Press Brakes, Panel Benders

Closing the Loop: Strategies for Bending Closed Forms

With a bit of creativity and thought to overcome limitations, it is often possible to form closed profiles and other difficult parts with a standard press brake. Here are some tips on how to do it.
Press Brakes, Panel Benders: Articles

A Little TLC Means a Lot to Press Brake Tooling

Flakes from the oxide layer that have come from the part and accumulated on the tooling and machine during the bending process. Fouling might occur when forming hot-rolled steel with heavy scale on the surface, or any mild steel part that has been laser-cut using oxygen assist gas or an oxy-fuel cutting process. These parts leave metal flakes on the tooling and machine during the bending process that cause excessive abrasion which can rapidly damage tooling and machine alike. Periodically wiping down the tools and machine with an oiled rag to remove metal flakes is about the most important thing to do to prevent undue wear and tear.  
Press brake tools are the only parts of the machine that ever touch the finished parts being formed. The best precision CNC press brake cannot produce good products with poor tooling, and bad tooling makes all the good hardware in the process – including the machine operator – useless.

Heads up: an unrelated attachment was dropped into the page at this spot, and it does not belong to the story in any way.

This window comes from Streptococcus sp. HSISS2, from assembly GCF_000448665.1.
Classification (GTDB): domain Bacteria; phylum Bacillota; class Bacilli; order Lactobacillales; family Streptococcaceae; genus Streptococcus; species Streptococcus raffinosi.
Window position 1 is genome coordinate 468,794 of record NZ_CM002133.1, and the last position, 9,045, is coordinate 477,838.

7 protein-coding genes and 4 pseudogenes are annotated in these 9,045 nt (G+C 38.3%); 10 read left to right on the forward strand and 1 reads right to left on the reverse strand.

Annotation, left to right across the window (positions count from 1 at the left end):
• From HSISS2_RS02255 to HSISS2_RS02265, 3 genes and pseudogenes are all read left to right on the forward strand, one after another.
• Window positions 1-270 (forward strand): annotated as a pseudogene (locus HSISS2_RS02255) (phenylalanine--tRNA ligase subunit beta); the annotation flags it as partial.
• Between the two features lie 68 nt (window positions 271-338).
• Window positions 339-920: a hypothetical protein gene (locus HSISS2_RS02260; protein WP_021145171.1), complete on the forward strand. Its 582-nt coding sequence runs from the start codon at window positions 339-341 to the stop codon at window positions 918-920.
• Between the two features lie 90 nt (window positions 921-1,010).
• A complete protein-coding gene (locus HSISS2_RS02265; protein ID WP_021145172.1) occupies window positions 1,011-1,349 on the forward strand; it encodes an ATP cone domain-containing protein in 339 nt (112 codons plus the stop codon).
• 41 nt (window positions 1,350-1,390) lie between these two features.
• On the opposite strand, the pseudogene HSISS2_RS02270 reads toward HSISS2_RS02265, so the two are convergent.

The Next Push in High Speed Bending

The innovative high speed Xcite 80 E electric press brake from Bystronic completes comparable bends 2.5 times faster than a hydraulic press brake to meet the most demanding of part volumes generated by high speed fiber laser cutting machines. Its 88 tons of bending force is powerful enough to meet the full range of sheet metal applications across the entire table length.
Take a look at how press brake automation continues to optimize the bending process and integrate with other downstream operations from a high speed laser cutting system to transform the “push” demands of the fabricating process into a competitive advantage for your shop.

Panel Benders vs. Press Brakes

A panel bender traditionally features a pair of blades which form flanges in the horizontal direction while a set of blank holders holds the material steady. This design enables panel benders to produce some parts much more efficiently, and even create bends that would require special tooling on a press brake.
Bending vs. Folding: Does your shop have the right machine for the job?

Four Things You Must Know About Forming Sheet Metal

Frame deformation is compensated with crowning that pushes the table of the press brake upwards to keep the die at a constant distance from the ram. One type of crowning uses a series of wedges to raise the die mechanically. The other uses short-stroke hydraulic cylinders embedded into the bench (as shown here). (first view) 
Are you still trying to manage frame deformation on a press brake that doesn’t use real-time monitoring and adjustment capabilities? If so, here are four characteristics of sheet metal that you and your press brake must know.